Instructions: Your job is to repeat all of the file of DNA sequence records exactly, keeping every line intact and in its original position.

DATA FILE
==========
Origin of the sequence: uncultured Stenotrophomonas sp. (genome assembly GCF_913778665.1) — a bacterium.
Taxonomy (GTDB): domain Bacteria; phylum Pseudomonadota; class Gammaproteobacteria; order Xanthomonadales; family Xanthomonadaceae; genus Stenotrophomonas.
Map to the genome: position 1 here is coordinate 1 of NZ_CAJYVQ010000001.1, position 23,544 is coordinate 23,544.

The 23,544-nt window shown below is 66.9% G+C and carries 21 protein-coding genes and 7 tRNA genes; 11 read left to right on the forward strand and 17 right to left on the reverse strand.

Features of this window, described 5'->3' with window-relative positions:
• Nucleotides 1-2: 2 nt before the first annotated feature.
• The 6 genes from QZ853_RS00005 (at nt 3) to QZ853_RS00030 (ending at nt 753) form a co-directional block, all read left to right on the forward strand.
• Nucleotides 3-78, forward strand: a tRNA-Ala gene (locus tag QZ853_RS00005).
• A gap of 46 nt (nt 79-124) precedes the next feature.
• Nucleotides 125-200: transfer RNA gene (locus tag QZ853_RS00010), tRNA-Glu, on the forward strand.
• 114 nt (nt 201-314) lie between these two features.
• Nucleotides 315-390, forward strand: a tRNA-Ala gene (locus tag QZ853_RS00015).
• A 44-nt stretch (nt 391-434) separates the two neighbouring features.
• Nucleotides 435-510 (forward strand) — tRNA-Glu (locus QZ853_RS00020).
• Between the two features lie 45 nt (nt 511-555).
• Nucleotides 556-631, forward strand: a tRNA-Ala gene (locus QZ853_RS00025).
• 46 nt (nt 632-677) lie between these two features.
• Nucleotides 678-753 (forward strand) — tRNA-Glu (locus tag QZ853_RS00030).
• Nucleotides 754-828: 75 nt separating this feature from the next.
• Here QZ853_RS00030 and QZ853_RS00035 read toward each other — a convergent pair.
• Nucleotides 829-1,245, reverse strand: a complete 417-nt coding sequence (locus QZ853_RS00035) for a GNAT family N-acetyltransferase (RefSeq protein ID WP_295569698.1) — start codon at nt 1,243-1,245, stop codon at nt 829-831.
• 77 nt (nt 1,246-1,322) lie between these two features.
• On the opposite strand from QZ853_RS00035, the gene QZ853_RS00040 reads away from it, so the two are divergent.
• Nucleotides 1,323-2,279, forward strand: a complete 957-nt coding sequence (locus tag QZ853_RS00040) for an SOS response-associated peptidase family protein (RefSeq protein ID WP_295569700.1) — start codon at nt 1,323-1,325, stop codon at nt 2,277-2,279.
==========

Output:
Origin of the sequence: uncultured Stenotrophomonas sp. (genome assembly GCF_913778665.1) — a bacterium.
Taxonomy (GTDB): domain Bacteria; phylum Pseudomonadota; class Gammaproteobacteria; order Xanthomonadales; family Xanthomonadaceae; genus Stenotrophomonas.
Map to the genome: position 1 here is coordinate 1 of NZ_CAJYVQ010000001.1, position 23,544 is coordinate 23,544.

The 23,544-nt window shown below is 66.9% G+C and carries 21 protein-coding genes and 7 tRNA genes; 11 read left to right on the forward strand and 17 right to left on the reverse strand.

Features of this window, described 5'->3' with window-relative positions:
• Nucleotides 1-2: 2 nt before the first annotated feature.
• The 6 genes from QZ853_RS00005 (at nt 3) to QZ853_RS00030 (ending at nt 753) form a co-directional block, all read left to right on the forward strand.
• Nucleotides 3-78, forward strand: a tRNA-Ala gene (locus tag QZ853_RS00005).
• A gap of 46 nt (nt 79-124) precedes the next feature.
• Nucleotides 125-200: transfer RNA gene (locus tag QZ853_RS00010), tRNA-Glu, on the forward strand.
• 114 nt (nt 201-314) lie between these two features.
• Nucleotides 315-390, forward strand: a tRNA-Ala gene (locus tag QZ853_RS00015).
• A 44-nt stretch (nt 391-434) separates the two neighbouring features.
• Nucleotides 435-510 (forward strand) — tRNA-Glu (locus QZ853_RS00020).
• Between the two features lie 45 nt (nt 511-555).
• Nucleotides 556-631, forward strand: a tRNA-Ala gene (locus QZ853_RS00025).
• 46 nt (nt 632-677) lie between these two features.
• Nucleotides 678-753 (forward strand) — tRNA-Glu (locus tag QZ853_RS00030).
• Nucleotides 754-828: 75 nt separating this feature from the next.
• Here QZ853_RS00030 and QZ853_RS00035 read toward each other — a convergent pair.
• Nucleotides 829-1,245, reverse strand: a complete 417-nt coding sequence (locus QZ853_RS00035) for a GNAT family N-acetyltransferase (RefSeq protein ID WP_295569698.1) — start codon at nt 1,243-1,245, stop codon at nt 829-831.
• 77 nt (nt 1,246-1,322) lie between these two features.
• On the opposite strand from QZ853_RS00035, the gene QZ853_RS00040 reads away from it, so the two are divergent.
• Nucleotides 1,323-2,279, forward strand: a complete 957-nt coding sequence (locus tag QZ853_RS00040) for an SOS response-associated peptidase family protein (RefSeq protein ID WP_295569700.1) — start codon at nt 1,323-1,325, stop codon at nt 2,277-2,279.